During a delay, coaches suddenly have a lot of new stuff to manage.
A Marshall-West Virginia game in 2011 lasted nearly eight hours and cut short in the fourth quarter, thanks to lightning around Morgantown.
“I think the biggest thing, our concerns, were the safety of the kids,” Marshall head coach Doc Holliday told SB Nation. “Because, you know, that game started at 3 o’clock in the afternoon, I think, and at 11 o’clock at night, or whatever it was, we’re still there. Those kids eat their pregame meal four hours prior to the game, so they hadn’t eaten since 11 o’clock that day, and we weren’t prepared for that.”
A lengthy delay means more time for coaching, but only so much.
“You just stay positive as coaches,” Holliday said. “You get around the kids as soon as you get in there, and make corrections and those things, and then other than that, there’s [only] so much talking you can do.”
Being the road team usually means more of a challenge.
“You always expect to win the game regardless,” Holliday said of trailing on the scoreboard during the delay. “That game was not totally out of hand at any point, so it was no question a real challenge for us as coaches, and like I said, I think when you’re on the road, it’s even more difficult challenge, because the locker rooms are so cramped and so small and so crowded, you just don’t have the room where kids can relax like they need to.”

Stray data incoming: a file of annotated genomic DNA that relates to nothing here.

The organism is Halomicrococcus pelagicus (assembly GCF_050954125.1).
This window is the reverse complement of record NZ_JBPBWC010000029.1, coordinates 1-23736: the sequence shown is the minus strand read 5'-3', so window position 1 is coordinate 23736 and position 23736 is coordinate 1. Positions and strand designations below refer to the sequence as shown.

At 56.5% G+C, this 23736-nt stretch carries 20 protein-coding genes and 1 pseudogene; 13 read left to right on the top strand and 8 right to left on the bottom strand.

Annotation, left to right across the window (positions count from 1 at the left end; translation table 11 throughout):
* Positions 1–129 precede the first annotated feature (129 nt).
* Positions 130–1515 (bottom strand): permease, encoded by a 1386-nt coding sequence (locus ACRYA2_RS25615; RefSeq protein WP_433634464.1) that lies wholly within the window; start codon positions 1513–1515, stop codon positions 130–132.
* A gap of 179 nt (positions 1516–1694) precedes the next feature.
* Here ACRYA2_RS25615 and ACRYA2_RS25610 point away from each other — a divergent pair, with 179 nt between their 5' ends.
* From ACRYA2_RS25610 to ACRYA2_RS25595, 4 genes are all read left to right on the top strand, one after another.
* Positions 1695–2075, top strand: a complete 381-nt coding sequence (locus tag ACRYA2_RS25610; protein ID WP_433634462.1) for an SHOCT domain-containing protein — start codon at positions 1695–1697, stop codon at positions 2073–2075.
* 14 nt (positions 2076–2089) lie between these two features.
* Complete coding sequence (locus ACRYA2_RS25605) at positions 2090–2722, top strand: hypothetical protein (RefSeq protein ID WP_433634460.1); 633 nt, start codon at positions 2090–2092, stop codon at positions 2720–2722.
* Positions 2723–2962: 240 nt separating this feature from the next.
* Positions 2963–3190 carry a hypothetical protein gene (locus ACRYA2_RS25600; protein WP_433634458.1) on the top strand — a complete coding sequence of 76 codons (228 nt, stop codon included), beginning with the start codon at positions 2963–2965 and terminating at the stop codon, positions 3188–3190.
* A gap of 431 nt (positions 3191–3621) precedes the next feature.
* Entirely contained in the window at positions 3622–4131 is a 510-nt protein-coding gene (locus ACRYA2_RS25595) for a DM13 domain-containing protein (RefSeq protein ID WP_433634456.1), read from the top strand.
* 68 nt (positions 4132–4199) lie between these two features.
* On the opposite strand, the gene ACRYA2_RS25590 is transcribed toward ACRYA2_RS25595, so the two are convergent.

Marshall players had to have their postgame meal, turkey subs from Firehouse, delivered during one of the delays.
Marshall now travels with an emergency kit, which also sits in storage for home games. It has granola bars, Slim Jims, peanuts, “just anything that has caloric content and a little bit of salt to it,” Thundering Herd game manager Mark Gayle said.
“It could feed probably the east side of about any stadium in the U.S.”